At the recent Melbourne Music Cities Convention, ARUP’s Bree Trevena pointed out that music is everywhere – it’s in our cars, homes, workplaces and in our headphones. It crosses spatial boundaries within a city. From the time we are soothed by lullabies as children, we are tapping into a language that connects us to other people and to ourselves in a way that is very real, but nearly impossible to explain. Music affects us in ways that are as mysterious as they are significant. A growing body of research now shows that music can be used to improve cognitive function in stroke and dementia patients, improve symptoms of depression, and help people manage post traumatic stress disorder.
“The social value of music is huge, because it can communicate to us in ways that don’t require language,” says Shain Shapiro, organiser of the Music Cities Convention and CEO of Sound Diplomacy. “It’s a great equaliser – if you’re at a concert enjoying what’s happening in front of you, just like the person next to you is, then you’re equal in that experience. When policy-makers are trying to close divides between people, music is just one tool, but it’s also one of the most powerful and transferable tools that they can use.”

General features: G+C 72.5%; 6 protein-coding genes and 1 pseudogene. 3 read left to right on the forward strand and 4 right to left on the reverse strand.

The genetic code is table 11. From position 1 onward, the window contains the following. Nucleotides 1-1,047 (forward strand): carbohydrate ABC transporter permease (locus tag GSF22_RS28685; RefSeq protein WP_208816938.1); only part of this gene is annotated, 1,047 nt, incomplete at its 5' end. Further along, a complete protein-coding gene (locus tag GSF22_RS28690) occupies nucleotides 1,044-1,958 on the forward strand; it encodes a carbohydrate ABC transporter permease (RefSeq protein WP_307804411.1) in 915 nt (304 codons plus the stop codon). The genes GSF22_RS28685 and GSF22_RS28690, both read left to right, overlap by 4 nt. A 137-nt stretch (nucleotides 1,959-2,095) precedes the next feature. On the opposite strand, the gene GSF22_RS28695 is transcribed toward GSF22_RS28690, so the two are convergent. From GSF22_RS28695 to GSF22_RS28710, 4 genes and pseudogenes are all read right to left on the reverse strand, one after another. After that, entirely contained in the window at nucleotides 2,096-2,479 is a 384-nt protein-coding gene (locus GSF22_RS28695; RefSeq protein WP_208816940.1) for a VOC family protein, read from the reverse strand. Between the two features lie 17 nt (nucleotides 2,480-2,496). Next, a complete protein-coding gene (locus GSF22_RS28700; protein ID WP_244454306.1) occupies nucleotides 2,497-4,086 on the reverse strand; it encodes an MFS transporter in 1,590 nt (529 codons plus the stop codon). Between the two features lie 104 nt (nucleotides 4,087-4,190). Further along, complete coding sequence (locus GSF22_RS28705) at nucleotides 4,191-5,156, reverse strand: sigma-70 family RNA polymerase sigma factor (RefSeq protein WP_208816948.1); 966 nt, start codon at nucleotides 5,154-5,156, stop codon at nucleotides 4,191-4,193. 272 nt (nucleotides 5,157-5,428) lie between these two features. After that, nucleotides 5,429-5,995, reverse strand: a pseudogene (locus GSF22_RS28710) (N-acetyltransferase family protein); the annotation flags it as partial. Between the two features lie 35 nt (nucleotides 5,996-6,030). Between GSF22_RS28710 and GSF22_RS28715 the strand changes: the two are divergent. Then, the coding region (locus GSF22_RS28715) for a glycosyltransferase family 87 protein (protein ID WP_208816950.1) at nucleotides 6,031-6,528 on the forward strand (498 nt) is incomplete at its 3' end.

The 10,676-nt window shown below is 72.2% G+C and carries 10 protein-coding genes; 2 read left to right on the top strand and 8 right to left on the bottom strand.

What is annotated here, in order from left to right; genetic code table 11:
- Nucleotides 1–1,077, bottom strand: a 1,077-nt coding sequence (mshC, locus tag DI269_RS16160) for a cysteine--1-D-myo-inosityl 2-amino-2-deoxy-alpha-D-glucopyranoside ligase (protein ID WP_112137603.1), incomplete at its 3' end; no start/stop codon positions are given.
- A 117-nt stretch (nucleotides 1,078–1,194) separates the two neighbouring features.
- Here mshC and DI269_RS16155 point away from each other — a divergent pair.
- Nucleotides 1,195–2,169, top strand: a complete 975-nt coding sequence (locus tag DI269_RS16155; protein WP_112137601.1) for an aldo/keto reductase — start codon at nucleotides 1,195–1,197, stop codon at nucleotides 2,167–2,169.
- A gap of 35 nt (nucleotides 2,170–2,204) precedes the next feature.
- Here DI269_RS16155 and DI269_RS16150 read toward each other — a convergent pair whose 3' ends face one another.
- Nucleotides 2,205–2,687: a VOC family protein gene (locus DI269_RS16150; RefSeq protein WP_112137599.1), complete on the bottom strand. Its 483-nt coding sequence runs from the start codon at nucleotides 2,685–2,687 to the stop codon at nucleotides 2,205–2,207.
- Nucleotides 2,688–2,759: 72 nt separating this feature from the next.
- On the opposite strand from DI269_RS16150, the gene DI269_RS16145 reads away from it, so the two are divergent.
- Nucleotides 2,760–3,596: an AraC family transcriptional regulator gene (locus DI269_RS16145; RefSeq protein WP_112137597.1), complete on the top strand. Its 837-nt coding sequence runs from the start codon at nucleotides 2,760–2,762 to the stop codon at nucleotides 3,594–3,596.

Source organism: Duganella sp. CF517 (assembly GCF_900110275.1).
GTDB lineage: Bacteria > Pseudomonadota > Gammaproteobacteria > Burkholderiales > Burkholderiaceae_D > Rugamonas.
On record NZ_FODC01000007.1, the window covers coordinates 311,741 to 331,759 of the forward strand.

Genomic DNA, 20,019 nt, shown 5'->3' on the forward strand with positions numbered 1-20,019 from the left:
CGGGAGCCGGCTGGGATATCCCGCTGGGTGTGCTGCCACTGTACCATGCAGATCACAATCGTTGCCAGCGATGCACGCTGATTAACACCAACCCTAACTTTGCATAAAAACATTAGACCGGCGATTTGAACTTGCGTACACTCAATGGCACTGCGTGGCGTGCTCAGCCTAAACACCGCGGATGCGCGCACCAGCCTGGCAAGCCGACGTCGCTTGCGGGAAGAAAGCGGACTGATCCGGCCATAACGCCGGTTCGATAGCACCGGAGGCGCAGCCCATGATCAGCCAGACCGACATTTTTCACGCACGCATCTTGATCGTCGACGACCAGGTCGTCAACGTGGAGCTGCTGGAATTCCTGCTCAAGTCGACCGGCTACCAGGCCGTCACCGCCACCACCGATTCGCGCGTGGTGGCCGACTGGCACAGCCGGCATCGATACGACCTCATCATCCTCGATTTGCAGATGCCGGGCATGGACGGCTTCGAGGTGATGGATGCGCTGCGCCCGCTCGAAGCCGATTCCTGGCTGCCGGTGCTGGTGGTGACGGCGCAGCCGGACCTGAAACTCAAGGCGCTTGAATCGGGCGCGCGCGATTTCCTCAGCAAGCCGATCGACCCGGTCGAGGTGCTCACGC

Shain Shapiro is a self-described music urbanist, a term that he admits is hard to define. But at its core, he believes that music has the potential to make our lives better and should therefore be part of any urban strategy. In 2013, Shapiro founded Sound Diplomacy in London with the aim of bringing music communities, urban planners and policy-makers together. Once they were in the same room, he wanted to help them communicate their ideas to each other more clearly. “Governments are starting to take an interest in this,” Shapiro says. “Because we’re not just talking about having live music venues on every corner, or having more festivals. We’re talking about how to improve our quality of life – our transport systems, education system. We’re using music as part of the web of systems that make cities work.”
And it would appear that governments are genuinely interested. Sound Diplomacy’s achievements include working with the Mayor of London, advising the government of Cuba on behalf of the United Nations and, more recently, writing Brisbane’s music strategy. As governments rush to make their cities more livable, it makes sense to plan for something that has such inbuilt potential to create shared experiences between people.
Shapiro is clear about one thing – it takes a multifaceted approach. A recent study showed that Melbourne has more live music venues than any other city in the world, leading to claims that Melbourne was indeed the world’s greatest music city. According to Shapiro, that’s only one way of looking at it. “Melbourne does a lot of things well, but having the highest number of one thing alone doesn’t necessarily make for a great music city,” he said. “Too often the term ‘music city’ is conflated with live contemporary music venues and that’s not accurate. It’s more than that. It’s education, recording facilities, equipment hire venues for classical music, jazz and traditional music forms from migrant communities. It’s about providing access. There are so many things to consider.”